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Cisco makes radical change, disaggregating telco software from its boxes at last

Cisco has clung to its integrated model – hardware and software inextricably bound together – for longer than most companies, but even the router giant has to accept the changes to its world, wrought by white box hardware, open source software and multivendor interoperability.

So the company has made one of its most radical changes of direction ever, agreeing to sell some of its software, particularly for service providers, separately from its hardware, and enabling the software to run on third party devices. This reveals the pressure Cisco is under, as its market share in core sectors, such as switching, has declined (though in data center switching it is still over 50%), partly because of challenges from companies which do separate their hardware and software.

The first major piece of service provider software to be offered independently of Cisco boxes is IOS XR, the operating system for telco networks, which will now be able to run on white boxes, merchant silicon and x86 servers.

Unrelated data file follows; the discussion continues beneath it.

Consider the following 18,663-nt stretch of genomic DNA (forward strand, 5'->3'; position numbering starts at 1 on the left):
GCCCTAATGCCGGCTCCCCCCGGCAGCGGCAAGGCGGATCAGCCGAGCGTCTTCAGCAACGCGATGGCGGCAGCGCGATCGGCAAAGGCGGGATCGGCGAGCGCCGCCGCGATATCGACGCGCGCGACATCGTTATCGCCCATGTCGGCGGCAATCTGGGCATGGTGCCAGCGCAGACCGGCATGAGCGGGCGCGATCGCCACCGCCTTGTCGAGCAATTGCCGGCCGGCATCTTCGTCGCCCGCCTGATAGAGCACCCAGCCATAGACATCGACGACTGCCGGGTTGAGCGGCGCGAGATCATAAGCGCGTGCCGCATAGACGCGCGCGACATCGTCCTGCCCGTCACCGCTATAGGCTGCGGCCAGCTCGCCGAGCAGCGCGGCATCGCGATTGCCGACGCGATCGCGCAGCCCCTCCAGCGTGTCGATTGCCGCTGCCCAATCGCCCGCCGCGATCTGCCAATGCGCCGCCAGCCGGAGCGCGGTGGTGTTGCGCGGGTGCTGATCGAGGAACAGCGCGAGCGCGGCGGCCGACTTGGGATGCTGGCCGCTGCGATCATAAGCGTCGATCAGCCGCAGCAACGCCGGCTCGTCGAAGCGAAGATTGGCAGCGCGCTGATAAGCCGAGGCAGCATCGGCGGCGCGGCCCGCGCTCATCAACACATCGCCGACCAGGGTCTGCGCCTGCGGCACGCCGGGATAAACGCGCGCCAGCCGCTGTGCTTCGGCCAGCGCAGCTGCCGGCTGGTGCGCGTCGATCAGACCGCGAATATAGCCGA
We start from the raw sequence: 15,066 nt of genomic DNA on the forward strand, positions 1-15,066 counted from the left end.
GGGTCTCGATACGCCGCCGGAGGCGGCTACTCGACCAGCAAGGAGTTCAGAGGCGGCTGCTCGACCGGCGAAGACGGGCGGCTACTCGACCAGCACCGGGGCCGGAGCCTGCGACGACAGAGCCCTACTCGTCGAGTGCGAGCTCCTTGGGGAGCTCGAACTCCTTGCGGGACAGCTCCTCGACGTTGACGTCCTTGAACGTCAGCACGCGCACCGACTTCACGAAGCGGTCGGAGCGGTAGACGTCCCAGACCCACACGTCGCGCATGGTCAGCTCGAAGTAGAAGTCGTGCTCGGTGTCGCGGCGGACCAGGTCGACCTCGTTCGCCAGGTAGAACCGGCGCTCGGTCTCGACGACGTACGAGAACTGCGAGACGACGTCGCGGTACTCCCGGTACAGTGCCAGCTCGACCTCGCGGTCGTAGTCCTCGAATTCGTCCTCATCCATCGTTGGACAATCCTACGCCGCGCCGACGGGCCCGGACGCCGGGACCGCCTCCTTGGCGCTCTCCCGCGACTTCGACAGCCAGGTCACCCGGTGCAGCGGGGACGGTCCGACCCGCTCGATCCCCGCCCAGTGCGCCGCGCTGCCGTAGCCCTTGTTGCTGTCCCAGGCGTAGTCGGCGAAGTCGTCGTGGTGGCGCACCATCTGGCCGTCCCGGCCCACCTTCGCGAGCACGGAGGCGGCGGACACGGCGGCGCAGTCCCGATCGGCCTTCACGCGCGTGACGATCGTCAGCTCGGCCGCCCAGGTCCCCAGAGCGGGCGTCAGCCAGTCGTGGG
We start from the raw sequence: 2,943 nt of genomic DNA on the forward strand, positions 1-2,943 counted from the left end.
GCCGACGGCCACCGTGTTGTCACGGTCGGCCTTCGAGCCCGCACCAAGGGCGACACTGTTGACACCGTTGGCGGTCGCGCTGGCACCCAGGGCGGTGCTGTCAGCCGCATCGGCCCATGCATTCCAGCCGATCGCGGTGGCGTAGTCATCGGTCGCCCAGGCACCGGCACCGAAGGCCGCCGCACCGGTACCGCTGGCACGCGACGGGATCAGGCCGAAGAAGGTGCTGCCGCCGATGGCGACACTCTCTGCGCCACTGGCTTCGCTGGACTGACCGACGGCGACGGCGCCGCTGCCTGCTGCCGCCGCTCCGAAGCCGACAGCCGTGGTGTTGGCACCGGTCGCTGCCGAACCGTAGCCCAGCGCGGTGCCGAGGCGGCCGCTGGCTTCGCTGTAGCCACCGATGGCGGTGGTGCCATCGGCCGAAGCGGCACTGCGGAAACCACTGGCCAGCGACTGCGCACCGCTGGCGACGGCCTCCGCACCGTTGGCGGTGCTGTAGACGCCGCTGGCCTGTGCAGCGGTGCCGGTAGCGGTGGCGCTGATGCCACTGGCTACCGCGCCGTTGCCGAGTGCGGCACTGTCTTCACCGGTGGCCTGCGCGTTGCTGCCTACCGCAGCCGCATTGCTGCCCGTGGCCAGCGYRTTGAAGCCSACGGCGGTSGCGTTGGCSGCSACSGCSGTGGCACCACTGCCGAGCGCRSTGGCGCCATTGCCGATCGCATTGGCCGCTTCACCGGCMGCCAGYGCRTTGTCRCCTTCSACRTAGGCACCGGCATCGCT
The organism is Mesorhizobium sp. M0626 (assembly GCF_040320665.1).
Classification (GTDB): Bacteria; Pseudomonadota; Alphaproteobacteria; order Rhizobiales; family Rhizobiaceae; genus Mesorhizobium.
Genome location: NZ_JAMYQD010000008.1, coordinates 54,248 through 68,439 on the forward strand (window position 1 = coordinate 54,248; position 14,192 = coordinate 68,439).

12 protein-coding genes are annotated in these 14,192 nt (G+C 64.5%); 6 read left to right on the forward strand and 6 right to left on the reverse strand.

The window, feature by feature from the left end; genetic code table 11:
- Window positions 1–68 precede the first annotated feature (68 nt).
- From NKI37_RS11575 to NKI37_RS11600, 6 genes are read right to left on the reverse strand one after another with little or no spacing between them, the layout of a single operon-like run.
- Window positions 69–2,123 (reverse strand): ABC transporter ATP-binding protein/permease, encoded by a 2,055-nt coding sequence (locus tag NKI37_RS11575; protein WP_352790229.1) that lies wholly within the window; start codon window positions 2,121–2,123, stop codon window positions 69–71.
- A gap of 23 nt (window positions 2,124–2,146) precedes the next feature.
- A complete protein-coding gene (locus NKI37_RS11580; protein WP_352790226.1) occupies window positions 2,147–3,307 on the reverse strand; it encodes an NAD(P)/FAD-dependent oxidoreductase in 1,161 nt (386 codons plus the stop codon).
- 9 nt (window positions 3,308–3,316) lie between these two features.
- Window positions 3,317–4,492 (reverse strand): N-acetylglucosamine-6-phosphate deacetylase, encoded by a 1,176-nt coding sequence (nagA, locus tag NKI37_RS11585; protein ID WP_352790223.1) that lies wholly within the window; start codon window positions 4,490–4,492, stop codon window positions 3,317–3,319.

Sumeet Arora, SVP of engineering for the service provider unit at Cisco, played down the idea that this change of strategy had been forced upon the vendor by developments like AT&T’s promise to deploy thousands of white box routers running an open source operating system, dNOS.

“We don’t see that as a threat and we have a strong track record of contributing to open source,” said Arora. “The majority want our integrated systems. The ability to consume innovation from different players, integrate those players and manage the whole lifecycle requires a lot of capability on the part of customers.”

Certainly, open interoperable white box networks are not a cheap option, despite their low upfront costs compared to traditional proprietary, integrated solutions. Many operators have talked of the investment required in integration services and inhouse skills to make open platforms sufficiently robust for commercial systems, and of the complexity of making products from different suppliers work together. BT, Orange and even the highly advanced SK Telecom have all pointed out the operational and cost challenges of working with multiple technology vendors.

“The ownership of the overall system and the network performance will fall on the integrator,” Arora told LightReading. “That is something the industry will have to work out together in cases where this happens.”

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